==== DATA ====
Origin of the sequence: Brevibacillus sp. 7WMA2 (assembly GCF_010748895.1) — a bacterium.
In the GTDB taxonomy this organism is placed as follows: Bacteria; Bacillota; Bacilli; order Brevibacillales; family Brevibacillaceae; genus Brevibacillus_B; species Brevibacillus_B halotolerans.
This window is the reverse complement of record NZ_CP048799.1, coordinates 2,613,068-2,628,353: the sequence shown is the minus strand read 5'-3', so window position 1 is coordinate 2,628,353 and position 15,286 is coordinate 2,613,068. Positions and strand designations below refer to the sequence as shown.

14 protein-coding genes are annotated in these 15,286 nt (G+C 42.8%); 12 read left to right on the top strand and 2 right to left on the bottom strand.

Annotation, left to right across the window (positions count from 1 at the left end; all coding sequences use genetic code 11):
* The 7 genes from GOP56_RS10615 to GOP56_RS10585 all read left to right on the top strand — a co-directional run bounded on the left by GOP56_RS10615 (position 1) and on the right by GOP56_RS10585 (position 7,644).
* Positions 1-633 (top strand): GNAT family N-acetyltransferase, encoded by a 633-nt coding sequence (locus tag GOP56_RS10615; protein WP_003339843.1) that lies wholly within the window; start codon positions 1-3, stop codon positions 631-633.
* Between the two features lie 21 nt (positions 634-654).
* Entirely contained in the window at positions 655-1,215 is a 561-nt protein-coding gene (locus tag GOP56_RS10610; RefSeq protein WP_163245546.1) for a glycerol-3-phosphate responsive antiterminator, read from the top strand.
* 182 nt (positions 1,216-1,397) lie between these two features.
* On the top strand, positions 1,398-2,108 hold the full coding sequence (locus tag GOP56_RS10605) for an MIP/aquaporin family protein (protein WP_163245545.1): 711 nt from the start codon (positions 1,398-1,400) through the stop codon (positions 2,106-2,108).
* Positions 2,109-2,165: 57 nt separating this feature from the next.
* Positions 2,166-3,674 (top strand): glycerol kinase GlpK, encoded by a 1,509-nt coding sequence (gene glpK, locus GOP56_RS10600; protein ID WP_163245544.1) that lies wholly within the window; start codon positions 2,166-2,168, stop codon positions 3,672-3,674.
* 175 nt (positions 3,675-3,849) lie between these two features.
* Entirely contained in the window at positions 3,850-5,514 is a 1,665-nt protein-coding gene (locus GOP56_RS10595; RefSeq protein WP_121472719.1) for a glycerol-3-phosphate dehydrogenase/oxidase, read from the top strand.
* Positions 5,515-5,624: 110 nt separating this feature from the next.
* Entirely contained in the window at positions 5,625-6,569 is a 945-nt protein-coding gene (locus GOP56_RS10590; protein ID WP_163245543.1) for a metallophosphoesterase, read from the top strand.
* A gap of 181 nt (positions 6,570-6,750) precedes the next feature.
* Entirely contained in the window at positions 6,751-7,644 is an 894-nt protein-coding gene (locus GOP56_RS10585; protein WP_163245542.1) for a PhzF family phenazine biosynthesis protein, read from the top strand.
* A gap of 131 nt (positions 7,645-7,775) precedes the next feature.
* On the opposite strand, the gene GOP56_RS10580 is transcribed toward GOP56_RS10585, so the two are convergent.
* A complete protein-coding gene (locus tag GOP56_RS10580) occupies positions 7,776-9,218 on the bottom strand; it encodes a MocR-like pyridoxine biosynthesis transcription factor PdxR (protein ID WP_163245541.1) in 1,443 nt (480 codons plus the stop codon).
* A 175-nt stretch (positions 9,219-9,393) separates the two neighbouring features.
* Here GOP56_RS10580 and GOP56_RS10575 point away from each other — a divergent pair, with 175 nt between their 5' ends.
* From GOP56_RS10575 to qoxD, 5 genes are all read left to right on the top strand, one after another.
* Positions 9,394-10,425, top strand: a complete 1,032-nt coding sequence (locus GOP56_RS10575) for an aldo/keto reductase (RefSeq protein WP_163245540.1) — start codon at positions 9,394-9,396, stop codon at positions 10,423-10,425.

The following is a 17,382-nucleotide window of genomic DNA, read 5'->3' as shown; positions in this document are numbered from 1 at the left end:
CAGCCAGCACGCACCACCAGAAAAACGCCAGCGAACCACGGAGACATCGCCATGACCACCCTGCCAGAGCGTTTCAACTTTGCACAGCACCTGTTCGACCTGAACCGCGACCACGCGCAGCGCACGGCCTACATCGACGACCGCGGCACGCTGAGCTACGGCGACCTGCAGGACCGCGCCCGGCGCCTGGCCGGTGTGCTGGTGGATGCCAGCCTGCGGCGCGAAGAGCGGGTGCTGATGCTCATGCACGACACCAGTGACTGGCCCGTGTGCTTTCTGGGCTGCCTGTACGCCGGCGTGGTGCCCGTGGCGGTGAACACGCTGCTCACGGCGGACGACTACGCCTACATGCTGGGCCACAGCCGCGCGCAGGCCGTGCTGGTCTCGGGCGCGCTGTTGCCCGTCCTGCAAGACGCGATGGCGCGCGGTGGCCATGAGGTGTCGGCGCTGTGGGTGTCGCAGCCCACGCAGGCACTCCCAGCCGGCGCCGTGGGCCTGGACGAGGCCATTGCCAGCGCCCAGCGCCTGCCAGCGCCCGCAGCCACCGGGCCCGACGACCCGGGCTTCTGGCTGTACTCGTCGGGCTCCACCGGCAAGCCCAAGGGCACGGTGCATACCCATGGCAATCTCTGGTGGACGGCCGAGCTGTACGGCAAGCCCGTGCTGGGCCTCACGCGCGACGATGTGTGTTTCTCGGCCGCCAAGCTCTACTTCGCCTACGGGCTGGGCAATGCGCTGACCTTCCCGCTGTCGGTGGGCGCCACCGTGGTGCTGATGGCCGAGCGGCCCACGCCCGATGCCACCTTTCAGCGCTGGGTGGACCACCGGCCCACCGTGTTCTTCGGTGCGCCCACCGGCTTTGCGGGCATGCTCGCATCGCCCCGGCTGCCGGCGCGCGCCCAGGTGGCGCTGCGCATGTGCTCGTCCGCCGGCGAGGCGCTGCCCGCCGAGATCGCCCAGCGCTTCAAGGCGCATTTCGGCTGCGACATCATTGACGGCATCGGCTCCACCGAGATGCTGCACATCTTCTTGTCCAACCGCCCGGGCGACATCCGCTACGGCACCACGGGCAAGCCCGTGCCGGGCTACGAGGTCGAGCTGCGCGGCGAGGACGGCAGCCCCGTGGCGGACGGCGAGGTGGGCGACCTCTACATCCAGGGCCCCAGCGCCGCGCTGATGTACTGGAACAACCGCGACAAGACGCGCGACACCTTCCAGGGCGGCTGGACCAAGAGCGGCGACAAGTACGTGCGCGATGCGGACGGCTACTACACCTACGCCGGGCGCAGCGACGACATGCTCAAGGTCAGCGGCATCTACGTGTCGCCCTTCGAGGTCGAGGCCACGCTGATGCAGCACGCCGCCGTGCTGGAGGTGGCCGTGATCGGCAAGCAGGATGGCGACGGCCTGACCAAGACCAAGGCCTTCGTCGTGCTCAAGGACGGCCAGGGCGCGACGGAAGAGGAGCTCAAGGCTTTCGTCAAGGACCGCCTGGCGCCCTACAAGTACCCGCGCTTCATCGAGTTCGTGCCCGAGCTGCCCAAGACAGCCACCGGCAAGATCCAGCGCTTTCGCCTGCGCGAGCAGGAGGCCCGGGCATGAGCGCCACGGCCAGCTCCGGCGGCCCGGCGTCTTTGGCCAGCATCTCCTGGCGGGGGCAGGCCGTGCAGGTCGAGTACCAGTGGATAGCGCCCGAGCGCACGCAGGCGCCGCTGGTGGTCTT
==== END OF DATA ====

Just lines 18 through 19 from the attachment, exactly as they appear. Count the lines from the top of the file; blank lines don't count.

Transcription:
* A gap of 181 nt (positions 6,570-6,750) precedes the next feature.
* Entirely contained in the window at positions 6,751-7,644 is an 894-nt protein-coding gene (locus GOP56_RS10585; protein WP_163245542.1) for a PhzF family phenazine biosynthesis protein, read from the top strand.